Microsoft has just released a series of patches for zero-day vulnerabilities within on-premise versions of Microsoft Exchange Server.

Microsoft Exchange is a critical part of (almost) every organisation’s IT infrastructure. Time was this news would have had us all reaching for our latest Cumulative Updates. But these vulnerabilities only affect on-premise deployments – Exchange Online is not affected – and I’m sure those who’ve already moved online are now allowing themselves a self-satisfied sigh of relief.

What to do
The vulnerabilities exist in on-premise Exchange Servers 2010, 2013, 2016, and 2019. I re-iterate, Exchange Online is not affected.

To patch the vulnerabilities, you need to deploy the latest Exchange Cumulative Updates. Then install the relevant security updates on each Exchange Server. Prioritise servers which are accessible from the internet, such as those publishing Outlook on the web and the Exchange Control Panel (ECP).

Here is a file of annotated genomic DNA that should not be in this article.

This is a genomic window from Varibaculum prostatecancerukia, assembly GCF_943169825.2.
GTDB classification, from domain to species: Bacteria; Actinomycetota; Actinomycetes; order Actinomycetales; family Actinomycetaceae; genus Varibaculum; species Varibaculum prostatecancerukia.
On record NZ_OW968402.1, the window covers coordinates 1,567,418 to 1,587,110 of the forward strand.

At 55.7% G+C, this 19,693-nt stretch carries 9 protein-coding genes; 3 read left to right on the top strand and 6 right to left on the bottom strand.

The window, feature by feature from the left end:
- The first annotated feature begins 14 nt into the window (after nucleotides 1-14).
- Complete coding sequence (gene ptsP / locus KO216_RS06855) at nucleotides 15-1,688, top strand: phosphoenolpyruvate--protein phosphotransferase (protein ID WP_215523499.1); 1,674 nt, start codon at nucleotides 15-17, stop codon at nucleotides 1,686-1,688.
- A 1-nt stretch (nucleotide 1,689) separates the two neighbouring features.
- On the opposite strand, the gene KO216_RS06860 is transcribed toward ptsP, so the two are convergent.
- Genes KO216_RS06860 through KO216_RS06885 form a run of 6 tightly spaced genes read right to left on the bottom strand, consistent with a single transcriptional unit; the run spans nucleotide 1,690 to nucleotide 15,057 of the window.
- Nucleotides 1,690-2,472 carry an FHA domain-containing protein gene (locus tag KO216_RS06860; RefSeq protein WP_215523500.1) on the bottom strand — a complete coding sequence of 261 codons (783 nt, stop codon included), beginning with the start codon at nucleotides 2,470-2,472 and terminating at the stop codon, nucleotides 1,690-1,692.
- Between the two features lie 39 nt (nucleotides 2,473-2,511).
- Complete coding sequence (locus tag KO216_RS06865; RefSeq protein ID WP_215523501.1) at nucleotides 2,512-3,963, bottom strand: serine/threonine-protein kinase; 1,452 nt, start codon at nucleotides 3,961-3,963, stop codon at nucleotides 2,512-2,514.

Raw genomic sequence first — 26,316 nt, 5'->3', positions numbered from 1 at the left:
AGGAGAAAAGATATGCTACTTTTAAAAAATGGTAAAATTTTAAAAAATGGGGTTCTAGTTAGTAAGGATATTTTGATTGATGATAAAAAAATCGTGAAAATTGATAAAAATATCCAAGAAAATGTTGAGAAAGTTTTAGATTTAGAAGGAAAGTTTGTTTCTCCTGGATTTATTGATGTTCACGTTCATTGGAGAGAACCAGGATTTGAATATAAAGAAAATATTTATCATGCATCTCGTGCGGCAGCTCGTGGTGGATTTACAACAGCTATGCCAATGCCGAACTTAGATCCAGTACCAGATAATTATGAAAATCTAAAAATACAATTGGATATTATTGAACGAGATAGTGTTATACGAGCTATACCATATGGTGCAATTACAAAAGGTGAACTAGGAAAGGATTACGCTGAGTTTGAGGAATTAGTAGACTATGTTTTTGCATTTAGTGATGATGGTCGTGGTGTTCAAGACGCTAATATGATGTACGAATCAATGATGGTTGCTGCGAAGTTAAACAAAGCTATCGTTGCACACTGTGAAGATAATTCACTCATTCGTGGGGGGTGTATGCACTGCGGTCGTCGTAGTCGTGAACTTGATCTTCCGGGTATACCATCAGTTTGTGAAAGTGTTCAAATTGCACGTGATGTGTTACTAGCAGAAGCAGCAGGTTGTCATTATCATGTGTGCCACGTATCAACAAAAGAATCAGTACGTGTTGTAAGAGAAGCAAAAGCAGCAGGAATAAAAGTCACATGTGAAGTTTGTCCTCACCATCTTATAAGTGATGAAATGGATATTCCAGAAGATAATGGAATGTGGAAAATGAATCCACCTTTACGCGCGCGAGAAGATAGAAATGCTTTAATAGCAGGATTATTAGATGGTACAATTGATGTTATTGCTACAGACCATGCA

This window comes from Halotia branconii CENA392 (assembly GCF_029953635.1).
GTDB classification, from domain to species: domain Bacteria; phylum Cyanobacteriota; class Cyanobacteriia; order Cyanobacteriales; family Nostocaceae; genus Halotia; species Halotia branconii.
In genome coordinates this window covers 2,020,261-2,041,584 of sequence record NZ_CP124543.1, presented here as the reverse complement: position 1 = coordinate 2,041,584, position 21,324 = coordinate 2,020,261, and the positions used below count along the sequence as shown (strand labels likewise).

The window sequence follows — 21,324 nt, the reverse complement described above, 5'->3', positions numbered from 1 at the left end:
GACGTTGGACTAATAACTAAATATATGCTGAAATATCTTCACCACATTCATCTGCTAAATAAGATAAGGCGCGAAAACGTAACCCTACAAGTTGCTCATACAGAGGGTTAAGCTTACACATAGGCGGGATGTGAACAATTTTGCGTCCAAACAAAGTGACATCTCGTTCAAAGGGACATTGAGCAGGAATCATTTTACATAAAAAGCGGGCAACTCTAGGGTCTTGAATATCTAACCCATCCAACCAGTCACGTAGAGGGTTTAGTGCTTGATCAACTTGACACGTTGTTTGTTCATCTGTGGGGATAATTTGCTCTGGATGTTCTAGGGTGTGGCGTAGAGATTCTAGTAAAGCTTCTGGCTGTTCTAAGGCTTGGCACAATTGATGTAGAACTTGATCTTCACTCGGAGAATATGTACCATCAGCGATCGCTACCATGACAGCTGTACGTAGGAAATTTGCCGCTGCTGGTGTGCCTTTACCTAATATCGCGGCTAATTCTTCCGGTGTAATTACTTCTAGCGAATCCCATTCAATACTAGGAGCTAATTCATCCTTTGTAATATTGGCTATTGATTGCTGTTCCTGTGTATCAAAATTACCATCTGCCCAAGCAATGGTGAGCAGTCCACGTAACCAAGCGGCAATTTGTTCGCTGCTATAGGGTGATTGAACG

Microsoft advises using the Exchange Server Health Checker script (you can download the latest release from GitHub) to check if you’re behind on your on-premises Exchange Server updates (NB it doesn’t support Exchange Server 2010). You can also assess whether the vulnerabilities were being exploited with these useful Indicators of Compromise.

With that all done, you can take a breather and ask yourself whether it might be worth moving to Exchange Online? No on-premise hardware to manage and no software to upgrade or manage.

I spend most of my time talking to customers, and would be happy to talk you through the pros and cons others have seen in the on-premise and Online versions.   

If you’d like to discuss Exchange Online, please get in touch through your account manager.